Destruction Tuesday (March 15) of a free pantry that was set up in White Rock’s uptown core some three months ago for “people who need a little help” was disheartening, says an advocate of community supports for those on the Semiahmoo Peninsula who are struggling with homelessness.
“It makes you sad and it makes you wonder… why it happened,” said Cheryl Lightowlers, a member of the Peninsula Homeless to Housing committee.
“It was just this gentle, little creative idea. That kind of place that people took care of it and you didn’t even know that people took care of it.”
Lightowlers said the idea for the pantry came from Peninsula United Church member Elizabeth Winkler, and that city permission had been granted to erect it in the parking lot at the corner of Russell Avenue and Johnston Road – the same lot used for White Rock Rotary’s ‘Feed My City’ effort, in which lunches are distributed free of charge to those who turn out.
It had been well-received, she said, noting that sundry food items – and even some for pets – were added to, and picked up from, the pantry’s shelves from the get-go. Some items were provided by Sources White Rock South Surrey Food Bank, she added.
White paint on the pantry’s drawer outlined the simple concept: “Take What U Need, Leave What U Can.”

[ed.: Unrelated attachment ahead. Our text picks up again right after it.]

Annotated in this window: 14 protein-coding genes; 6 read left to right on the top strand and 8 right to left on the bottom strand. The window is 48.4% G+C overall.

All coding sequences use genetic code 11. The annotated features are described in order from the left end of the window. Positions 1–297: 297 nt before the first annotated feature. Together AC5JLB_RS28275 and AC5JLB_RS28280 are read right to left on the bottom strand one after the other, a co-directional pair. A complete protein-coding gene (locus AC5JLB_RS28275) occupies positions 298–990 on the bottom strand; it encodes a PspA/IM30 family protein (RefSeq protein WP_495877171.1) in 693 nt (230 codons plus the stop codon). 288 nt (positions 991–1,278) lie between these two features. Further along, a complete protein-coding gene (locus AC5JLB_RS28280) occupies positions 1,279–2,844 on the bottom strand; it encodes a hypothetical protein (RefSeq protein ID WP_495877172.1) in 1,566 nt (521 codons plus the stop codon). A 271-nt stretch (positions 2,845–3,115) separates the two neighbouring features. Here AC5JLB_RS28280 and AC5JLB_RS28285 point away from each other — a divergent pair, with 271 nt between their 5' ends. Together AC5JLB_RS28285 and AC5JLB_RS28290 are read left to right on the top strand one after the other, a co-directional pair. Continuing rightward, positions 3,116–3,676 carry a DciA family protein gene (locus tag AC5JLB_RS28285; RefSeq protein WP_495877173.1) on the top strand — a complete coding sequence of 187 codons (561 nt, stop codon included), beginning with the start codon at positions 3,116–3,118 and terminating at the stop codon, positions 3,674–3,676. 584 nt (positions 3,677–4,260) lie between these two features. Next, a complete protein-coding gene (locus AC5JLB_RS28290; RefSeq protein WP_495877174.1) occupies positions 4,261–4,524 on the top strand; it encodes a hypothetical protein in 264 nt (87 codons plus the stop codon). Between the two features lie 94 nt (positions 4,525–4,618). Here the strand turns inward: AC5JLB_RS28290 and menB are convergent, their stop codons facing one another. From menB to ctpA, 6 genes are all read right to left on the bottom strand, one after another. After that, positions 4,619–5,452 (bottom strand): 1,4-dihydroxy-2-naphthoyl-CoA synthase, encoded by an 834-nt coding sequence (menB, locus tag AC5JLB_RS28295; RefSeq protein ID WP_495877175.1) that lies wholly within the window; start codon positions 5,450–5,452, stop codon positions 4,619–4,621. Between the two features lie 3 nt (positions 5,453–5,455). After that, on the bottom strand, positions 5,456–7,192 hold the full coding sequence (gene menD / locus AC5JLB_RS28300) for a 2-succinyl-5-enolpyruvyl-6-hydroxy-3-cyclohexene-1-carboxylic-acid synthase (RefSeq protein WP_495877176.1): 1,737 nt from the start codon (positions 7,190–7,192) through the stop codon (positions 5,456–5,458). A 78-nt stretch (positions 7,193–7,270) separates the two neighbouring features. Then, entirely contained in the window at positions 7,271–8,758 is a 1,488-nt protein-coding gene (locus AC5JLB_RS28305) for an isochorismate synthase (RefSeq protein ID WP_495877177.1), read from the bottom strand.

It appears that whoever effected Tuesday’s damage wasn’t angry about it being empty, Lightowlers said, noting a box of crackers and a container of juice were found amongst the rubble.
But she is surprised that no one saw the vandalism take place. It happened twice, in broad daylight, in the space of around 30 minutes, she said.
“It must’ve been intact at 12-ish,” Lightowlers said, explaining that she had seen the pantry without damage at 11:20 a.m., and doesn’t believe whoever did it would have gone unnoticed when the lunch-hour distribution was underway.
However, “in that next hour, we got two reports of damage.”
“How did somebody do that two times and nobody saw?”
Lightowlers said police attended the scene, and while the pantry was “completely trashed,” she expects the initiative will be revived.
“You don’t give up,” she said. “It’s sad that somebody was in that state of mind.
“We need to ask, why would that happen, and acknowledge we need these kind of supports.”
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